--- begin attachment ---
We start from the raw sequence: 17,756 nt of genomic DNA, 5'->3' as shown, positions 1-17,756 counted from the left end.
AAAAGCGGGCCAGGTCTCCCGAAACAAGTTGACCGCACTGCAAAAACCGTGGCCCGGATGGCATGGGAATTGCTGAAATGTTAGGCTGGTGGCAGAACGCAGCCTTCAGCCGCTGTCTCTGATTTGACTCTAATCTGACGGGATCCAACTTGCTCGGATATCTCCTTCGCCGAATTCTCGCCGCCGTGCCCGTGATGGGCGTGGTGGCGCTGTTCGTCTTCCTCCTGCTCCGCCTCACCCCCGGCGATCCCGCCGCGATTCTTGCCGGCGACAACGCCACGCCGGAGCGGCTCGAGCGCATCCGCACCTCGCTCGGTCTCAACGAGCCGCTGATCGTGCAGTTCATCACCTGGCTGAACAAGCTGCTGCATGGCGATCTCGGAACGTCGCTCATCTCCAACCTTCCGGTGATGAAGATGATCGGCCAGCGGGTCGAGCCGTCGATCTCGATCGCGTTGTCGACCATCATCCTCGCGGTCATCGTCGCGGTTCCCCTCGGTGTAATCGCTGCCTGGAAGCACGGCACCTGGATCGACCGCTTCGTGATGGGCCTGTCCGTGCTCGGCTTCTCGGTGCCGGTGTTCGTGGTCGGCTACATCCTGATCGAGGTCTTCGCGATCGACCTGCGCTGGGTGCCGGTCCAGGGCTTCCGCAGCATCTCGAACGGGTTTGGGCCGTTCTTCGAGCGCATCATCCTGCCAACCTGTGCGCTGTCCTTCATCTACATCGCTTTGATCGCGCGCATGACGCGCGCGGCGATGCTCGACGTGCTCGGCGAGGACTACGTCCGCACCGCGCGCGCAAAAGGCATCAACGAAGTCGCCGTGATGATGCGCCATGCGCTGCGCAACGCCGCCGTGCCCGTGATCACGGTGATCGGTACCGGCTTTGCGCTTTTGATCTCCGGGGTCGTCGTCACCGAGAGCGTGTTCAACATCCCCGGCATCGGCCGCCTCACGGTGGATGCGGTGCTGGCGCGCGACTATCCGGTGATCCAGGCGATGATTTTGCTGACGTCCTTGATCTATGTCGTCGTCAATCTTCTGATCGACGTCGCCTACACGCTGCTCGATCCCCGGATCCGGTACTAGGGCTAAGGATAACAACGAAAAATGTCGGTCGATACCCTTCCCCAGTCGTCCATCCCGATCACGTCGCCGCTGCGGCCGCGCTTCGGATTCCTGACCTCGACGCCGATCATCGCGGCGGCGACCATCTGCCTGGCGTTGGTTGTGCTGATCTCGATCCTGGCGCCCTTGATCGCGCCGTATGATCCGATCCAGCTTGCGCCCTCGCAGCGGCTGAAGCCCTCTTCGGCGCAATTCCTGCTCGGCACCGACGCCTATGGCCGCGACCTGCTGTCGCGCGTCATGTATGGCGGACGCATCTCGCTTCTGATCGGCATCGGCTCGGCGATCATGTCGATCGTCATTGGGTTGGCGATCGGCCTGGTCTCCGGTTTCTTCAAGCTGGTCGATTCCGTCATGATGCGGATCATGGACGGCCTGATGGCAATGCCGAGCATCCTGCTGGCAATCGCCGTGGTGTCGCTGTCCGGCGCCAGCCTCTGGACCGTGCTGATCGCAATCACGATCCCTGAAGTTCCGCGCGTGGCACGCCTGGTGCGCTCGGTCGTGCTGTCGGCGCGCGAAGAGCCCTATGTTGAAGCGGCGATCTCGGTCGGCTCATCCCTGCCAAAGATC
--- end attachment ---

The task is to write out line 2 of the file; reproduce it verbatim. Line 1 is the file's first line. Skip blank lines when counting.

AAAAGCGGGCCAGGTCTCCCGAAACAAGTTGACCGCACTGCAAAAACCGTGGCCCGGATGGCATGGGAATTGCTGAAATGTTAGGCTGGTGGCAGAACGCAGCCTTCAGCCGCTGTCTCTGATTTGACTCTAATCTGACGGGATCCAACTTGCTCGGATATCTCCTTCGCCGAATTCTCGCCGCCGTGCCCGTGATGGGCGTGGTGGCGCTGTTCGTCTTCCTCCTGCTCCGCCTCACCCCCGGCGATCCCGCCGCGATTCTTGCCGGCGACAACGCCACGCCGGAGCGGCTCGAGCGCATCCGCACCTCGCTCGGTCTCAACGAGCCGCTGATCGTGCAGTTCATCACCTGGCTGAACAAGCTGCTGCATGGCGATCTCGGAACGTCGCTCATCTCCAACCTTCCGGTGATGAAGATGATCGGCCAGCGGGTCGAGCCGTCGATCTCGATCGCGTTGTCGACCATCATCCTCGCGGTCATCGTCGCGGTTCCCCTCGGTGTAATCGCTGCCTGGAAGCACGGCACCTGGATCGACCGCTTCGTGATGGGCCTGTCCGTGCTCGGCTTCTCGGTGCCGGTGTTCGTGGTCGGCTACATCCTGATCGAGGTCTTCGCGATCGACCTGCGCTGGGTGCCGGTCCAGGGCTTCCGCAGCATCTCGAACGGGTTTGGGCCGTTCTTCGAGCGCATCATCCTGCCAACCTGTGCGCTGTCCTTCATCTACATCGCTTTGATCGCGCGCATGACGCGCGCGGCGATGCTCGACGTGCTCGGCGAGGACTACGTCCGCACCGCGCGCGCAAAAGGCATCAACGAAGTCGCCGTGATGATGCGCCATGCGCTGCGCAACGCCGCCGTGCCCGTGATCACGGTGATCGGTACCGGCTTTGCGCTTTTGATCTCCGGGGTCGTCGTCACCGAGAGCGTGTTCAACATCCCCGGCATCGGCCGCCTCACGGTGGATGCGGTGCTGGCGCGCGACTATCCGGTGATCCAGGCGATGATTTTGCTGACGTCCTTGATCTATGTCGTCGTCAATCTTCTGATCGACGTCGCCTACACGCTGCTCGATCCCCGGATCCGGTACTAGGGCTAAGGATAACAACGAAAAATGTCGGTCGATACCCTTCCCCAGTCGTCCATCCCGATCACGTCGCCGCTGCGGCCGCGCTTCGGATTCCTGACCTCGACGCCGATCATCGCGGCGGCGACCATCTGCCTGGCGTTGGTTGTGCTGATCTCGATCCTGGCGCCCTTGATCGCGCCGTATGATCCGATCCAGCTTGCGCCCTCGCAGCGGCTGAAGCCCTCTTCGGCGCAATTCCTGCTCGGCACCGACGCCTATGGCCGCGACCTGCTGTCGCGCGTCATGTATGGCGGACGCATCTCGCTTCTGATCGGCATCGGCTCGGCGATCATGTCGATCGTCATTGGGTTGGCGATCGGCCTGGTCTCCGGTTTCTTCAAGCTGGTCGATTCCGTCATGATGCGGATCATGGACGGCCTGATGGCAATGCCGAGCATCCTGCTGGCAATCGCCGTGGTGTCGCTGTCCGGCGCCAGCCTCTGGACCGTGCTGATCGCAATCACGATCCCTGAAGTTCCGCGCGTGGCACGCCTGGTGCGCTCGGTCGTGCTGTCGGCGCGCGAAGAGCCCTATGTTGAAGCGGCGATCTCGGTCGGCTCATCCCTGCCAAAGATC